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Non-baseline Results Eliminated from SPEC SFS Benchmark

By Brian Pawlowski
Network Appliance Corporation
Mountain View, Calif.

Published December, 1994; see disclaimer.

The SPEC steering committee and SFS subcommittee reviewed SFS results submission process at the Munich meeting held July 1994.

Currently two categories of results are defined for SFS. Baseline results that asserted that the NFS server being reported adhered to the stable storage requirement for NFS Version 2 (as described in the SFS documentation), and non- baseline results that did not make this assertion. Non-baseline results could only be submitted with baseline results for the same configuration.

In retrospect, the SFS committee felt the existence of the non-baseline result type was confusing. Further, since the introduction of the SFS suite, no valid non-baseline results have been published. Not even by those vendors that support server operation with stable storage guarantees disabled.

Looking toward the future, the SFS subcommittee felt that any future submission of a non-baseline result would detract value from the SFS suite, since the result would not be comparable with existing baseline submissions. Vendors have submitted many results since the introduction of the SFS benchmark, providing a base of results to be used for comparing NFS server performance. The SFS subcommittee felt that, for the SPECSFS_A93 workload, maintaining a single set of requirements for server configurations in support of comparable results was of critical importance to the usefulness of SFS benchmark results. Any non-baseline submission would confuse customers of the SFS results.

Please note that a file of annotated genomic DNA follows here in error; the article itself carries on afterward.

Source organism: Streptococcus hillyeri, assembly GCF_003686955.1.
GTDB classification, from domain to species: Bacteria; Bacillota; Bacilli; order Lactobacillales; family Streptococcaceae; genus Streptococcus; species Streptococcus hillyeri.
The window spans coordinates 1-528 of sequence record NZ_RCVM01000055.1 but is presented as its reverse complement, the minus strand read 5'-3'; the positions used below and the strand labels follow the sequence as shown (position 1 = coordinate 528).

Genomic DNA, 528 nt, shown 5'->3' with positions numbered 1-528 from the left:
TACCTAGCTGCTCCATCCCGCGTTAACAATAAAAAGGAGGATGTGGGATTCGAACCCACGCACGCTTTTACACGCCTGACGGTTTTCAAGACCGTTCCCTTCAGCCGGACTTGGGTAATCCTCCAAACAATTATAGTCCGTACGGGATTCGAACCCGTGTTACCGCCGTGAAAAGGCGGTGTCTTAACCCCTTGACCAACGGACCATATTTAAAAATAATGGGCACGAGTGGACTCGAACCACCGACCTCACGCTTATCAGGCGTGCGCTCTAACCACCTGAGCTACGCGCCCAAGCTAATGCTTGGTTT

The SFS subcommittee moved to eliminate the non-baseline results reporting from SFS to maintain the value of the benchmark and the usefulness of the results in comparing NFS servers, and the OSSC ratified the following proposal:

(SFS discontinuance of non-baseline): The SFS Run Rules are changed to allow only baseline results.

Further, the OSSC reaffirmed:

(SFS uniform access): SPEC OSSC reaffirms that the "Uniform Access Rule" for SFS 1.0 as described in the September 1993 SPEC Newsletter applies to all architectures.

Though originally introduced during a review of SFS Cluster results, the original proposal was always intended to apply to all SFS submissions.

SFS 1.1 documentation was modified to reflect these resolutions.

The SPEC SFS subcommittee at Munich continued investigation of new workloads to augment the current single workload in the SFS suite. Benchmark results representing different application workloads will provide customers of SFS results with more accurate predictors of performance for their particular environment. In addition, the committee is evaluating addition distributed file system protocols for inclusion in the SFS suite, including NFS Version 3.

Brian Pawlowski is the project leader for performance at Network Appliance Corp. He has been involved with the LADDIS benchmark development for several years.

Copyright (c) 1994 Standard Performance Evaluation Corporation